- Ontario’s Designated Physiotherapy Clinics authorized to direct-bill the province will not provide government-funded services for stroke survivors between ages 20 and 64 because there are no billing codes for this age group. The hands of these Clinics are tied until the province takes action at Queens Park.
- The Ford Government needs to immediately expand its government-funded Community Physiotherapy Clinic Program to include stroke survivors between the ages of 20 and 64, with a doctor’s referral and after completion of initial Rehab programs.
Paper prepared by:
66-year-old stroke survivor
retired Civil Engineer
Ph: 905 419 8889
Listing of clinics in Ontario who are authorized to direct bill OHIP: http://www.health.gov.on.ca/en/public/programs/physio/pub_clinics.aspx.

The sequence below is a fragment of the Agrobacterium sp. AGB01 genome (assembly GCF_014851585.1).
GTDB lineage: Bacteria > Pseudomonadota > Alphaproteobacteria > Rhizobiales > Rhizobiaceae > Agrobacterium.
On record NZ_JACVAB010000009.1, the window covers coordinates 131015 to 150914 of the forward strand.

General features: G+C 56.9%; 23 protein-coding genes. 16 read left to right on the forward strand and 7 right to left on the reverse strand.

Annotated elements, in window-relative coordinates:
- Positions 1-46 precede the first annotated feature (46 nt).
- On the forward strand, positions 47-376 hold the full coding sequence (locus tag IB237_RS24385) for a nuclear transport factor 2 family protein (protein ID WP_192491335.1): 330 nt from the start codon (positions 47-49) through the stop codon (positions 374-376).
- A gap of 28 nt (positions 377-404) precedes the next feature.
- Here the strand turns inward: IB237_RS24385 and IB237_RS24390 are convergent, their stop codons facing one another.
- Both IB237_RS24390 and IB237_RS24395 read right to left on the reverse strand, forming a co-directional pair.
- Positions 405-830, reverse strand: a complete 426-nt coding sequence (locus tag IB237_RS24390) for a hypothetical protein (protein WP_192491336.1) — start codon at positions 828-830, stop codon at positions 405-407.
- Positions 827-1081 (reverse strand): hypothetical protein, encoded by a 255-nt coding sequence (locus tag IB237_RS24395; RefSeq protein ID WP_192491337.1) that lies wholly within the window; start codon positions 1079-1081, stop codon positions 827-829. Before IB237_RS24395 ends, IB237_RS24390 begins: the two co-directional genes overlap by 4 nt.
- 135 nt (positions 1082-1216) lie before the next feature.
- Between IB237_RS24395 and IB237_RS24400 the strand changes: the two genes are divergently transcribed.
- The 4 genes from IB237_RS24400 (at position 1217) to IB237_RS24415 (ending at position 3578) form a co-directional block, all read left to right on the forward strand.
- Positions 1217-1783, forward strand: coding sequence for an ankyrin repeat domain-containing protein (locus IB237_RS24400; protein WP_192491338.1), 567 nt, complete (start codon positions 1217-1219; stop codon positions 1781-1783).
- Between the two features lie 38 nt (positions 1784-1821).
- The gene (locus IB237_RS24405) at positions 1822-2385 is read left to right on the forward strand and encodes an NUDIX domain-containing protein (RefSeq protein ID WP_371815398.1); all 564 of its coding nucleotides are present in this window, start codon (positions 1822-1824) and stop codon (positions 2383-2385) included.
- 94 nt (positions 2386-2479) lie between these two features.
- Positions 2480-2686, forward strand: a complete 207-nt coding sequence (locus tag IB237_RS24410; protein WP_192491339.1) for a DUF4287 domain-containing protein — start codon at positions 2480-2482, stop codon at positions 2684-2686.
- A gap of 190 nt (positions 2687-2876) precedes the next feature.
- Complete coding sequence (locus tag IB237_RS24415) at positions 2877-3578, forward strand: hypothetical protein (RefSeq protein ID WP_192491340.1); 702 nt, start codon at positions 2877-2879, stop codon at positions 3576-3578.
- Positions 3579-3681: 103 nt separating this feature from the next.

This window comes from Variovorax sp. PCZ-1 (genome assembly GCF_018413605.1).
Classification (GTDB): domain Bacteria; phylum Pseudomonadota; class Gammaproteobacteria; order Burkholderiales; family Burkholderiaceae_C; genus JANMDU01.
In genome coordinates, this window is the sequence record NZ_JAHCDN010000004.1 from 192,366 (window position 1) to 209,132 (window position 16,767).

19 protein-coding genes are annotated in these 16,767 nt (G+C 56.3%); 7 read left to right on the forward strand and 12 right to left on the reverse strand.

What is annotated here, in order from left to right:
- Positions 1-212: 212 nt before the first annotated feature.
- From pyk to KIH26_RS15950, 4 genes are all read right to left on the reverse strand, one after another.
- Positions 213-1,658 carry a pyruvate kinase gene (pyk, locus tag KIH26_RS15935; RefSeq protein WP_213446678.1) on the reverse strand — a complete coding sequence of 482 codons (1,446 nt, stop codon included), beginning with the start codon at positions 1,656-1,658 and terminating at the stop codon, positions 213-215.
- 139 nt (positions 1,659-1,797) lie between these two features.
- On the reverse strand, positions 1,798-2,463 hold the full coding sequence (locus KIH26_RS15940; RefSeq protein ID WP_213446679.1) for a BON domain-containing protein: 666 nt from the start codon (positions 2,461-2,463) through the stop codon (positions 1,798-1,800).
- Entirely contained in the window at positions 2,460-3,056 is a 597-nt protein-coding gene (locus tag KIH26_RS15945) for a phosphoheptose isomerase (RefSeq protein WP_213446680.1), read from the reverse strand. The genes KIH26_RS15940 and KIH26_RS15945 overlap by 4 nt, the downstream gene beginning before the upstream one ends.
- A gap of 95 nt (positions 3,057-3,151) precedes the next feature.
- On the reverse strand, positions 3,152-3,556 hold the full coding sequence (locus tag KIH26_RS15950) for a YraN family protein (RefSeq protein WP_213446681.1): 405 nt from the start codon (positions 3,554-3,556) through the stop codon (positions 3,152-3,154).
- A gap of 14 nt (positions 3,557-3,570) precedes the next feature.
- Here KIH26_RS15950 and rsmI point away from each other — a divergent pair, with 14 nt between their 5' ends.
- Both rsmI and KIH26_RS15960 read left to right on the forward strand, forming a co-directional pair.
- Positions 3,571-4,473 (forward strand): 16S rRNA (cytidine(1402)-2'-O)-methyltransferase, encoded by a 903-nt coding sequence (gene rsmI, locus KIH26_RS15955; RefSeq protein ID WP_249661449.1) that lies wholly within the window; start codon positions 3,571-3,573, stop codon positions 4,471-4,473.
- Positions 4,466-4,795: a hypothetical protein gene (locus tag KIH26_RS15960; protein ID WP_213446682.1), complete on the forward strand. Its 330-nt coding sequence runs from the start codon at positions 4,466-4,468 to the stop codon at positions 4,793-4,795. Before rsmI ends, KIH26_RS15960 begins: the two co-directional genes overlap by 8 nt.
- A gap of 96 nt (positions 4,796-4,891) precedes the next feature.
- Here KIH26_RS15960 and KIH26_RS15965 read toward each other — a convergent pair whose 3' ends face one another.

Some responses from Ontario clinics:
Unfortunately, Ontario’s Health Ministry has strict requirements, the only way they’d be covered under government-funded physio is if:
- They are 19 or younger, 65 or older
- On ODSP or Ontario Works Or
- have been admitted overnight into the hospital for the same thing we’d be treating them for within the last year.
Phma Grant, PT
234 King Street East, Unit 1
Text : 289-274-6009
April 30, 2021
This is definitely a problem we see every day.
The only way we can take a patient aged 20-64 is if they have proof of overnight stay for the condition they are referred for and that they have not received a course of treatment before. As per the Health ministry, we are in the same boat as all other clinics that have a permit to provide care.
The most we can do is offer private pay sessions. Sometimes, it’s worth the initial assessment if they have not been seen or had treatment in a long time, we can get them back on the train tracks in terms of routine, and then re-evaluate to see if further sessions would be needed.
Let me know if there is anything else I can do to assist. Thanks,
Louisa Simpson |Clinical Lead
Lifemark Physiotherapy Church Street